Our bodies are built to work for more immediate rewards than we get with exercise. Because of that, most exercise requires willpower. Willpower is another way of saying that you do something even though you aren’t getting a reward. Or that the reward is way off in the future or maybe even not guaranteed at all.
So, after you punch the air a few thousand times while watching Billy Blanks take you through a Tae Bo workout on TV it starts to get pretty old. Your willpower fades. The part of your brain that wants some immediate reward tells you that the activity is pointless. You aren’t fighting off a bear or protecting your cave against enemies. You are simply punching the air at nothing at all. There is no way to sustain it. The brain won’t let you.
The Big Solution
So how do we resolve that dilemma? We already have. It’s called sports.
Sports have naturally evolved in every culture around the world. It’s our way of reconciling the body’s need to move for physical health and the brain’s need to have that movement be productive. All of a sudden there is an immediate purpose to our activity. The brain is satisfied and the body gets exercise. The goal is not to lift the dumbell over and over. It’s to score a basket, win the game, be first over the finish line etc. These are all goals that the brain can live with. It’s what makes sports so enjoyable. We enjoy all the hard physical work because there is an identifiable immediate goal.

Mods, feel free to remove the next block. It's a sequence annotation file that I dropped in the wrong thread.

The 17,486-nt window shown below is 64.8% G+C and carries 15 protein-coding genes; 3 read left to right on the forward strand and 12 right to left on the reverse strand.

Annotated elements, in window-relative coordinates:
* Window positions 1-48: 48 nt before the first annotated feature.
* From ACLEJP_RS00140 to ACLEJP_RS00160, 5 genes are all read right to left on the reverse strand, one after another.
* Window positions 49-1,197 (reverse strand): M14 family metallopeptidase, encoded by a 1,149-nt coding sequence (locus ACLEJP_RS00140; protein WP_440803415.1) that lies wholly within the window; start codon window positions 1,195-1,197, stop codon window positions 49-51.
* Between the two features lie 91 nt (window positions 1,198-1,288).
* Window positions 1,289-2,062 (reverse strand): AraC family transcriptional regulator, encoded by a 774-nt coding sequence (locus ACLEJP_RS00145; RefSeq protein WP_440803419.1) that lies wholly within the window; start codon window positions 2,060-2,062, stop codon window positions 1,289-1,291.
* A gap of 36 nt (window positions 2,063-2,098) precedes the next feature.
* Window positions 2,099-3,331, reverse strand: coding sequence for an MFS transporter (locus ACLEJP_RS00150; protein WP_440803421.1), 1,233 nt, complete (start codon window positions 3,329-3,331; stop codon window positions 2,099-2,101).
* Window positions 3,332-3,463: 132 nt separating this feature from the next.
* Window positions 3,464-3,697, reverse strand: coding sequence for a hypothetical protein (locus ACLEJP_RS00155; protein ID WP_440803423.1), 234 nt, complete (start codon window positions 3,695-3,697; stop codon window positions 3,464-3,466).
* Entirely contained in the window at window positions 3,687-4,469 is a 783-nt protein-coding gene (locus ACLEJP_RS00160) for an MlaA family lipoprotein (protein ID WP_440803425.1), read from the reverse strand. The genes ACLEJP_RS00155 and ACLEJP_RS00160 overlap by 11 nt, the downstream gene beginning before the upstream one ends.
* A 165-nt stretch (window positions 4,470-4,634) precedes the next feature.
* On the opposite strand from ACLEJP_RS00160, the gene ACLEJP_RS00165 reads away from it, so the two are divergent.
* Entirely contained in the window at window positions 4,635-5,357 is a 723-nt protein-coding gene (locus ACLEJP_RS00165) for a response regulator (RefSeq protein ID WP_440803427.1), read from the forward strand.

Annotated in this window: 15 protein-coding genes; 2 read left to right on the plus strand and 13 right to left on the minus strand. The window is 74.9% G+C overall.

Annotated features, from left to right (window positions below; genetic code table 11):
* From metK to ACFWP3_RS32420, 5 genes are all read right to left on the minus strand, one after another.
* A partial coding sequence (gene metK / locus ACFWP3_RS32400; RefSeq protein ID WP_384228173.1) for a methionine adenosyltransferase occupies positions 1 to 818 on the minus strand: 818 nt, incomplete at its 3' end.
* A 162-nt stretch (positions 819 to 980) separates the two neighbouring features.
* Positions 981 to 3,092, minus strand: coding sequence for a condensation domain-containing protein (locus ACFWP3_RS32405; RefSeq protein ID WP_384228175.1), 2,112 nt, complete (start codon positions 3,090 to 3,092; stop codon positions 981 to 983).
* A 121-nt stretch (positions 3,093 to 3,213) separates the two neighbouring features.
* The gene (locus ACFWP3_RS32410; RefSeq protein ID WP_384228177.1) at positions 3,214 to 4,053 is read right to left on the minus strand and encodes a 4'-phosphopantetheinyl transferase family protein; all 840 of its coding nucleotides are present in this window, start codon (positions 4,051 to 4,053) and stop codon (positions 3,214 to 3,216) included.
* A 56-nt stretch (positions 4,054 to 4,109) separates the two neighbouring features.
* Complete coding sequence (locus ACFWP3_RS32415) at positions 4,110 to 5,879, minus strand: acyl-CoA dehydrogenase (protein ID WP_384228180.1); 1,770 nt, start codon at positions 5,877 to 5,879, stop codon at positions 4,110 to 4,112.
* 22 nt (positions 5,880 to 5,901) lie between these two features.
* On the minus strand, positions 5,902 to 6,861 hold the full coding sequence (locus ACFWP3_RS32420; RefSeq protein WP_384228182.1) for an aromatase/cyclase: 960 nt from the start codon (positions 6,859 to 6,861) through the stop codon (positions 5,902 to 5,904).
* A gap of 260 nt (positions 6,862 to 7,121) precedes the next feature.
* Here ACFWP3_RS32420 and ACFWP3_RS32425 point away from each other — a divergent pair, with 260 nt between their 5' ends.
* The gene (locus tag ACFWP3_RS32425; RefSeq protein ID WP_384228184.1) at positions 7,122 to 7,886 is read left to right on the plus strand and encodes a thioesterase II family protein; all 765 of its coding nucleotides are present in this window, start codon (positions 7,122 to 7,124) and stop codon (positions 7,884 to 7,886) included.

My point is this: If you are having trouble sustaining an exercise routine or schedule it’s not exactly your fault. It’s because you weren’t made to. You are a thinking, rational being that seeks purpose in the actions that you take. You need the brain and the body to engage simultaneously in those actions. You need an immediate reward. Now, I’m not talking about the kind of reward where you buy yourself a milkshake because you got through the workout. No, the reward has to be inherent in the activity itself. Just like sweeping the floor or scoring a basket.
I’m lucky that I’ve been exercising regularly for about 25 years or so. Doesn’t take any willpower at all. In fact, I only exercise because it’s the most enjoyable thing I can think of to do. In that time I’ve never had to willpower myself to the gym. Not once. This is a good thing because I don’t have much willpower and could never sustain an exercise routine that would require it. You can read about my exercise here.
So, don’t beat yourself up. Find a sport that suits you and play! Don’t think sports are for you? Maybe you can take what you do and make it more sports like. If walking is your thing how can you “win?” Can you beat yesterday’s time? Can you beat yesterday’s distance? How can you make it more immediately productive? Walk to the store? Walk to work? Take pictures as you walk? Working with how your brain naturally works and how your body is built will make it easier to do, more fun, and more rewarding. Give it a try and let me know how it goes.